Baby Reindeer doesn’t necessarily have all the bells and whistles one might expect from a Netflix phenomenon, but in spite of all conventional wisdom, subscribers have flocked to the miniseries. Since its premiere on April 11, the show has climbed to the top of the streamer’s U.S. chart while drumming up high praise on social media. Some viewers have described the British show as the best they’ve seen on the platform in years, while others have aptly compared it to Michaela Coel’s stunning miniseries I May Destroy You.

Gadd, who wrote the series, told GQ that he kept his retelling as truthful as possible. As shocking as the story itself might be, the personal aspect—just like Coel’s personal inspiration for I May Destroy You—has deepened its resonance with viewers.

“Any time it veered too much into embellishment I would always want to pull it back,” Gadd told GQ. “It’s extremely emotionally truthful. Of course, this is a medium where structure is so important, you need to change things to protect people… but I like to think, artistically, that it never moved too far from the truth.”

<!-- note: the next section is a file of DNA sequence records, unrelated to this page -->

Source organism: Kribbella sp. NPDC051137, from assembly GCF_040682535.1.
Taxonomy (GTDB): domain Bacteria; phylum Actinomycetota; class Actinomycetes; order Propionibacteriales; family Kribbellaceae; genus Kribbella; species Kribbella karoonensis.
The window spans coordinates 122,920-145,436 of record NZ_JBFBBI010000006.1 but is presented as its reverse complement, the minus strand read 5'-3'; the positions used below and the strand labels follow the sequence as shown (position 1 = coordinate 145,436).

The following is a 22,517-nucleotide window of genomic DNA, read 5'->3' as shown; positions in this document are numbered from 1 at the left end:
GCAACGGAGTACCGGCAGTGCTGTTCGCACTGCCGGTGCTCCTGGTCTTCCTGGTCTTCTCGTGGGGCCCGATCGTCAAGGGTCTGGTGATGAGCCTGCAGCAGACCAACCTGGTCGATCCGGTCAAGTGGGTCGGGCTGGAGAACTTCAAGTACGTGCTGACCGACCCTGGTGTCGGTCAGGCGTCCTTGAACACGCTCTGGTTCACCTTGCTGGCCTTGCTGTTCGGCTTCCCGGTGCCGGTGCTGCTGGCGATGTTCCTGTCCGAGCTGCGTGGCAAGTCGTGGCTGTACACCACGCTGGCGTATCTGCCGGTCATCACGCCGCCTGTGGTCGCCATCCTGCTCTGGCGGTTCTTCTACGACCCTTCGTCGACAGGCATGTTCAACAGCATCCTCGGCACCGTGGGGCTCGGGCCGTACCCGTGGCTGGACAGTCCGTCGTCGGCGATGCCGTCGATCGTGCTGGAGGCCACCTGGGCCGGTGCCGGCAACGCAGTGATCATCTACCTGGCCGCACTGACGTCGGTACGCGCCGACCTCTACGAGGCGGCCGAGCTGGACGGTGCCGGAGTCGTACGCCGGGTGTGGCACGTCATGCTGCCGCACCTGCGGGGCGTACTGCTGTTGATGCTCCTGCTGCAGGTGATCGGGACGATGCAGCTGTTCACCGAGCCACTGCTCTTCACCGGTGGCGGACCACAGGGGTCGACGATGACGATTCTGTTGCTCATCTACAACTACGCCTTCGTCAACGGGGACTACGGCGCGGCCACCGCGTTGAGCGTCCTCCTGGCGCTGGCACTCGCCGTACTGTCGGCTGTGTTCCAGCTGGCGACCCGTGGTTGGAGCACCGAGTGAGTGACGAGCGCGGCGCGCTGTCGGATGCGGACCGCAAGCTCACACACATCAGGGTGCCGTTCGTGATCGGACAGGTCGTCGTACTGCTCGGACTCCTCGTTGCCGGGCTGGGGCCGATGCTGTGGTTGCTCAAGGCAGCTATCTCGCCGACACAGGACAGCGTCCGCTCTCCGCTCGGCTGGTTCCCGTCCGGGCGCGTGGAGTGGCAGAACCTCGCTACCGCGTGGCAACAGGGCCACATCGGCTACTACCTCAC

As faithful as Gadd might’ve been to his own life on the page, the real story’s real impact lies in his performance. From his character’s desperation for others’ approval to his soul-crushing, silent shame, Gadd never veers away from reminding us that everything Donny experiences, and everything he does, is deeply human—even and perhaps especially when his choices clearly aren’t in his best interest.

The same can be said for Gadd’s co-star, Jessica Gunning, who arguably had an even tougher task in front of her while playing Martha. It can be all too easy for a character like Martha to become the butt of the joke, but while speaking with Tudum, Gadd emphasized that with this story, he aimed to “show the layers of stalking with a human quality I hadn’t seen on television before.”

A photo including Nava Mau as Teri in Baby Reindeer on Netflix

Nava Mau


Gunning doesn’t downplay Martha’s menace or her erratic nature, but she also underscores her vulnerability wherever possible. Just like Donny needs to be seen in a positive light, Martha is frantically grasping for companionship. At the same time, viewers also see that for all the fantasies she harbors about her relationship with Donny, and as unquestionably wrong as most of her behavior might be, she can also instantly recognize a pain in him that others take months to see, if they ever spot it at all.

Although there undoubtedly is a villain in Donny’s story, the triumph of Baby Reindeer is that it never lets us believe that Martha is that person. By the end, even Donny makes clear that he doesn’t see her that way. The more Donny examines the hurt he’s tried to avoid for years, the more he comes to understand the humanity of his own stalker. The entire series, and particularly its clever, symmetrical final moment, are a radical call for empathy. Brief as it might be, this show will probably follow most viewers for a long time after they turn it off.